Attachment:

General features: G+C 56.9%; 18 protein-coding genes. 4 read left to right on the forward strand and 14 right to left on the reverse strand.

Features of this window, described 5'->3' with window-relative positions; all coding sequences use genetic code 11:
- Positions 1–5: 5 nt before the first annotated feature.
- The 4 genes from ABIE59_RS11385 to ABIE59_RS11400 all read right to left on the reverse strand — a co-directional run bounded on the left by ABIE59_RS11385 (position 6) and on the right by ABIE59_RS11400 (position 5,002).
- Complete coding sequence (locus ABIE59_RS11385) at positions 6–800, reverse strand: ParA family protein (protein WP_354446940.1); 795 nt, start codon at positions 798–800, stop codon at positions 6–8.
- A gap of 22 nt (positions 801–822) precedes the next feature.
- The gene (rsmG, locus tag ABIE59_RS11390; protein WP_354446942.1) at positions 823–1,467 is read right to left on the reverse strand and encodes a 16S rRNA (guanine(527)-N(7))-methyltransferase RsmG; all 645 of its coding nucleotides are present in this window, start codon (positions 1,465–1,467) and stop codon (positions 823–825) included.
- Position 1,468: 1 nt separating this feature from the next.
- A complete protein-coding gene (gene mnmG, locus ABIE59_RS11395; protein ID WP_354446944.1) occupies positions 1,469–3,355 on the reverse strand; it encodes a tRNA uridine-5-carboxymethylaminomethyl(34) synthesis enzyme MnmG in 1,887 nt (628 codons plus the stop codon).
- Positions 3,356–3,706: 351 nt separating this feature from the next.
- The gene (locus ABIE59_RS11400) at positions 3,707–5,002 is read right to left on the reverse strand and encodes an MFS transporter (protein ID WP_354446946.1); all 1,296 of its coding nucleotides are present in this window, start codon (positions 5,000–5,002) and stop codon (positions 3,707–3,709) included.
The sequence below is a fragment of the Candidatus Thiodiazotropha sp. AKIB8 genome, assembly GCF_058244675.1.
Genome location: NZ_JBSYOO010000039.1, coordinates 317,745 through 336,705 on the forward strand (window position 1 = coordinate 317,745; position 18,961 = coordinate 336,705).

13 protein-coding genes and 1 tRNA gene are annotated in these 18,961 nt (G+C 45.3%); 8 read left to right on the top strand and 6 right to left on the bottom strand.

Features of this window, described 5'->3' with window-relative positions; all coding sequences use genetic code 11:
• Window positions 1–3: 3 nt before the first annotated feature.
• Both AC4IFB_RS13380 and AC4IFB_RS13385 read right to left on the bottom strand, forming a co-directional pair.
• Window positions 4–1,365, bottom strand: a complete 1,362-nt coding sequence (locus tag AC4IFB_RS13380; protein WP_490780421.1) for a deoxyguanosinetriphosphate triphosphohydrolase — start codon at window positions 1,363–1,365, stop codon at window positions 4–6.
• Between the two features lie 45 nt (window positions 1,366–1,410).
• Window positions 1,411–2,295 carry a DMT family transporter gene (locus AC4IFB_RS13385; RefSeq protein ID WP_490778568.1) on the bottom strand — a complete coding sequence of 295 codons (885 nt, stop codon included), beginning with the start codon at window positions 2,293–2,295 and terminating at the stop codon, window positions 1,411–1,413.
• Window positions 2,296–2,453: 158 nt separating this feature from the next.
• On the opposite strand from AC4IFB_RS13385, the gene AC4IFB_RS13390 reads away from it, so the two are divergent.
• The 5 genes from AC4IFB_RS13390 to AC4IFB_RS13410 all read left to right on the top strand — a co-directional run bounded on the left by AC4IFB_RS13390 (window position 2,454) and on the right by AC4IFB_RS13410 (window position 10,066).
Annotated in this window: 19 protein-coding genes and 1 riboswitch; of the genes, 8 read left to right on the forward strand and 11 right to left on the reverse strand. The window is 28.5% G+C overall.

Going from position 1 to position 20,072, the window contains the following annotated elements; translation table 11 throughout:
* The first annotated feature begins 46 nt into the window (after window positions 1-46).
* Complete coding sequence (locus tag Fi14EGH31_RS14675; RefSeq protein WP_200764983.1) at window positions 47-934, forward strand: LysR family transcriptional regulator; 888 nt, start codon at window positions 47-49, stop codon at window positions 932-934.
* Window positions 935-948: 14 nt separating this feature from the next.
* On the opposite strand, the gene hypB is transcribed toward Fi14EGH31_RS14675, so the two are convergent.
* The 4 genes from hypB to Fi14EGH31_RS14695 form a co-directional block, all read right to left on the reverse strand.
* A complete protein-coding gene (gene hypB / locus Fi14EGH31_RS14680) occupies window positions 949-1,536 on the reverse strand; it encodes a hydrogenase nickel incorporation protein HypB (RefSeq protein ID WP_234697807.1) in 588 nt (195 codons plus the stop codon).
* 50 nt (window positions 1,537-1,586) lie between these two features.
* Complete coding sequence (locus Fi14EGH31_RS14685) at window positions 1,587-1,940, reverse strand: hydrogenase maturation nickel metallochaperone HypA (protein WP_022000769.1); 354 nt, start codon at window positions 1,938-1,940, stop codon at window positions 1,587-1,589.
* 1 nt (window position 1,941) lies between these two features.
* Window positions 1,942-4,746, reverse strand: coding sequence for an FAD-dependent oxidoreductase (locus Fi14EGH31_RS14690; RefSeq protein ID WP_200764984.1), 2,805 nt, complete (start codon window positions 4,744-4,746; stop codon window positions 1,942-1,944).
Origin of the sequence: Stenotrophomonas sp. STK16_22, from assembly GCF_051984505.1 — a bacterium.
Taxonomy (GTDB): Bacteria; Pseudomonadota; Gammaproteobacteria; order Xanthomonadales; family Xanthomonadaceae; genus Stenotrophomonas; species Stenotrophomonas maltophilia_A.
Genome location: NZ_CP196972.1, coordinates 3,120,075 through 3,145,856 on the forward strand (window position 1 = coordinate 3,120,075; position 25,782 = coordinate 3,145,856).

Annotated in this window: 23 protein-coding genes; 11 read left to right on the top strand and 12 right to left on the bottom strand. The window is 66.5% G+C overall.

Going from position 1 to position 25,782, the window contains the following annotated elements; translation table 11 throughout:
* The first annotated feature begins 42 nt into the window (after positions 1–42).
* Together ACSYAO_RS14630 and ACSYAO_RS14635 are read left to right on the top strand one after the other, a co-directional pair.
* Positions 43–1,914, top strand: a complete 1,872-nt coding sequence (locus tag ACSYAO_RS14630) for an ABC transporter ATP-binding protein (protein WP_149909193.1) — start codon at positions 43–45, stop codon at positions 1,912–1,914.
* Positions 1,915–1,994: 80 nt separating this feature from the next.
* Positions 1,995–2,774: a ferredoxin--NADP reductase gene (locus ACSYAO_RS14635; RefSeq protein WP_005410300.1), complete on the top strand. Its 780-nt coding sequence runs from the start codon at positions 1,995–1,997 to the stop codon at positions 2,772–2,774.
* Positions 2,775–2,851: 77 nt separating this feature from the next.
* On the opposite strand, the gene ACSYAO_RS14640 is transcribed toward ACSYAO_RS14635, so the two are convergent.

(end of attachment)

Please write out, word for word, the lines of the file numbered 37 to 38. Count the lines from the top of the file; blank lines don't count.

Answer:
Taxonomy (GTDB): Bacteria; Pseudomonadota; Gammaproteobacteria; order Xanthomonadales; family Xanthomonadaceae; genus Stenotrophomonas; species Stenotrophomonas maltophilia_A.
Genome location: NZ_CP196972.1, coordinates 3,120,075 through 3,145,856 on the forward strand (window position 1 = coordinate 3,120,075; position 25,782 = coordinate 3,145,856).